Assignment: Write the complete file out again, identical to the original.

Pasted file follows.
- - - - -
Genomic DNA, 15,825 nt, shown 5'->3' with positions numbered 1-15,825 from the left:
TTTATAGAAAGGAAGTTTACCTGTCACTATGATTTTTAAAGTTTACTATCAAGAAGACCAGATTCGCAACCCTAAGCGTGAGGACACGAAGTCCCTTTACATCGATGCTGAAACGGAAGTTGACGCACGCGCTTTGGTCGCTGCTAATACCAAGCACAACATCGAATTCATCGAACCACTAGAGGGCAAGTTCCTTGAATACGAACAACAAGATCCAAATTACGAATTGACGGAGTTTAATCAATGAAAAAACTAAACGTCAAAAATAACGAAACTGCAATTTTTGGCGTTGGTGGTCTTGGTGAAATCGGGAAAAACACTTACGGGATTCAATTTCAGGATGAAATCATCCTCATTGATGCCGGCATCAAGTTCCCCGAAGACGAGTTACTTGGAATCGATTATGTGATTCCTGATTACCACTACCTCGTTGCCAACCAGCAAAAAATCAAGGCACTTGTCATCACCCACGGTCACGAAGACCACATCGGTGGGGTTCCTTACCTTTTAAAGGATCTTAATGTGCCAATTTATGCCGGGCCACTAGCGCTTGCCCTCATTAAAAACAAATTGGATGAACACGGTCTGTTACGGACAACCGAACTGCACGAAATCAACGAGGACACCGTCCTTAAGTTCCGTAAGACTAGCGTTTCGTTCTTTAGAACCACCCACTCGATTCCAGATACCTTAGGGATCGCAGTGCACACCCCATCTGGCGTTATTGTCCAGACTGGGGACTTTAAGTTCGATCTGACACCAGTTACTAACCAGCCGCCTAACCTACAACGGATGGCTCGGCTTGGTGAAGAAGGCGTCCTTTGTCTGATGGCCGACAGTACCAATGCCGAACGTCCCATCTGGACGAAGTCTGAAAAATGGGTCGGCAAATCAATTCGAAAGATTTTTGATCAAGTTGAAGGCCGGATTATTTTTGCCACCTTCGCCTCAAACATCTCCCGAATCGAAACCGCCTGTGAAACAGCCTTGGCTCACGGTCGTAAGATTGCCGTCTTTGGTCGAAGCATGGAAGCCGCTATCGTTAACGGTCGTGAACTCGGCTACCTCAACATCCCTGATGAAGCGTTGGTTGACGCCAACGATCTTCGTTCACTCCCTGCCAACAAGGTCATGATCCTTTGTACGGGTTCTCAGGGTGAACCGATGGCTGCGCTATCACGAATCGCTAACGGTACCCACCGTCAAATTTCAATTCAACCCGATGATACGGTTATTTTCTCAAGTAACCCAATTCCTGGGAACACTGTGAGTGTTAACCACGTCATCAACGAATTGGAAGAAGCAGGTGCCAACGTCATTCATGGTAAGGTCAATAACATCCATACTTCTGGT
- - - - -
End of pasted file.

Genomic DNA, 15,825 nt, shown 5'->3' with positions numbered 1-15,825 from the left:
TTTATAGAAAGGAAGTTTACCTGTCACTATGATTTTTAAAGTTTACTATCAAGAAGACCAGATTCGCAACCCTAAGCGTGAGGACACGAAGTCCCTTTACATCGATGCTGAAACGGAAGTTGACGCACGCGCTTTGGTCGCTGCTAATACCAAGCACAACATCGAATTCATCGAACCACTAGAGGGCAAGTTCCTTGAATACGAACAACAAGATCCAAATTACGAATTGACGGAGTTTAATCAATGAAAAAACTAAACGTCAAAAATAACGAAACTGCAATTTTTGGCGTTGGTGGTCTTGGTGAAATCGGGAAAAACACTTACGGGATTCAATTTCAGGATGAAATCATCCTCATTGATGCCGGCATCAAGTTCCCCGAAGACGAGTTACTTGGAATCGATTATGTGATTCCTGATTACCACTACCTCGTTGCCAACCAGCAAAAAATCAAGGCACTTGTCATCACCCACGGTCACGAAGACCACATCGGTGGGGTTCCTTACCTTTTAAAGGATCTTAATGTGCCAATTTATGCCGGGCCACTAGCGCTTGCCCTCATTAAAAACAAATTGGATGAACACGGTCTGTTACGGACAACCGAACTGCACGAAATCAACGAGGACACCGTCCTTAAGTTCCGTAAGACTAGCGTTTCGTTCTTTAGAACCACCCACTCGATTCCAGATACCTTAGGGATCGCAGTGCACACCCCATCTGGCGTTATTGTCCAGACTGGGGACTTTAAGTTCGATCTGACACCAGTTACTAACCAGCCGCCTAACCTACAACGGATGGCTCGGCTTGGTGAAGAAGGCGTCCTTTGTCTGATGGCCGACAGTACCAATGCCGAACGTCCCATCTGGACGAAGTCTGAAAAATGGGTCGGCAAATCAATTCGAAAGATTTTTGATCAAGTTGAAGGCCGGATTATTTTTGCCACCTTCGCCTCAAACATCTCCCGAATCGAAACCGCCTGTGAAACAGCCTTGGCTCACGGTCGTAAGATTGCCGTCTTTGGTCGAAGCATGGAAGCCGCTATCGTTAACGGTCGTGAACTCGGCTACCTCAACATCCCTGATGAAGCGTTGGTTGACGCCAACGATCTTCGTTCACTCCCTGCCAACAAGGTCATGATCCTTTGTACGGGTTCTCAGGGTGAACCGATGGCTGCGCTATCACGAATCGCTAACGGTACCCACCGTCAAATTTCAATTCAACCCGATGATACGGTTATTTTCTCAAGTAACCCAATTCCTGGGAACACTGTGAGTGTTAACCACGTCATCAACGAATTGGAAGAAGCAGGTGCCAACGTCATTCATGGTAAGGTCAATAACATCCATACTTCTGGT